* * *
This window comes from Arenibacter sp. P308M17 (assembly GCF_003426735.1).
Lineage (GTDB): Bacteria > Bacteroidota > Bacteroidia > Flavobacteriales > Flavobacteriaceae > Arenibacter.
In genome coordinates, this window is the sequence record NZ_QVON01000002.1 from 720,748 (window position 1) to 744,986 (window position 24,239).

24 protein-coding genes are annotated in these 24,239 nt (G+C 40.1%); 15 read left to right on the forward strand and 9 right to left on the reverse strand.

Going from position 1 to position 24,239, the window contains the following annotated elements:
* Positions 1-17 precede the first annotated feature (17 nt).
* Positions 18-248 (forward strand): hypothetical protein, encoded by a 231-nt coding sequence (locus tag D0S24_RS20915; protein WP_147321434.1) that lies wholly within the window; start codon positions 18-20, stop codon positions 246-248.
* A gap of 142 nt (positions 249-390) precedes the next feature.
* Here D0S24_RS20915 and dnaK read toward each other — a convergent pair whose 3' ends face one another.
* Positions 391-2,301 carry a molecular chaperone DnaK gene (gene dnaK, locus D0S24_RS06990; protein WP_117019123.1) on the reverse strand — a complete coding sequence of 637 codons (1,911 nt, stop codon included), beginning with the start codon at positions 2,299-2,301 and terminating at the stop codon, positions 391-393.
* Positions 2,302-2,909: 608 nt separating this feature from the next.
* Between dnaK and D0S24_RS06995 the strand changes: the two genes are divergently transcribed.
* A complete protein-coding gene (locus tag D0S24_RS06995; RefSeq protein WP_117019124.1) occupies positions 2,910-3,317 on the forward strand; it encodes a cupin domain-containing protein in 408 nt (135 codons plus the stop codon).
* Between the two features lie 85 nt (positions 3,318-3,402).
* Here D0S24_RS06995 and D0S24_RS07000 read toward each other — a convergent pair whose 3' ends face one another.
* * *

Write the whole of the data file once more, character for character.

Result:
This window comes from Arenibacter sp. P308M17 (assembly GCF_003426735.1).
Lineage (GTDB): Bacteria > Bacteroidota > Bacteroidia > Flavobacteriales > Flavobacteriaceae > Arenibacter.
In genome coordinates, this window is the sequence record NZ_QVON01000002.1 from 720,748 (window position 1) to 744,986 (window position 24,239).

24 protein-coding genes are annotated in these 24,239 nt (G+C 40.1%); 15 read left to right on the forward strand and 9 right to left on the reverse strand.

Going from position 1 to position 24,239, the window contains the following annotated elements:
* Positions 1-17 precede the first annotated feature (17 nt).
* Positions 18-248 (forward strand): hypothetical protein, encoded by a 231-nt coding sequence (locus tag D0S24_RS20915; protein WP_147321434.1) that lies wholly within the window; start codon positions 18-20, stop codon positions 246-248.
* A gap of 142 nt (positions 249-390) precedes the next feature.
* Here D0S24_RS20915 and dnaK read toward each other — a convergent pair whose 3' ends face one another.
* Positions 391-2,301 carry a molecular chaperone DnaK gene (gene dnaK, locus D0S24_RS06990; protein WP_117019123.1) on the reverse strand — a complete coding sequence of 637 codons (1,911 nt, stop codon included), beginning with the start codon at positions 2,299-2,301 and terminating at the stop codon, positions 391-393.
* Positions 2,302-2,909: 608 nt separating this feature from the next.
* Between dnaK and D0S24_RS06995 the strand changes: the two genes are divergently transcribed.
* A complete protein-coding gene (locus tag D0S24_RS06995; RefSeq protein WP_117019124.1) occupies positions 2,910-3,317 on the forward strand; it encodes a cupin domain-containing protein in 408 nt (135 codons plus the stop codon).
* Between the two features lie 85 nt (positions 3,318-3,402).
* Here D0S24_RS06995 and D0S24_RS07000 read toward each other — a convergent pair whose 3' ends face one another.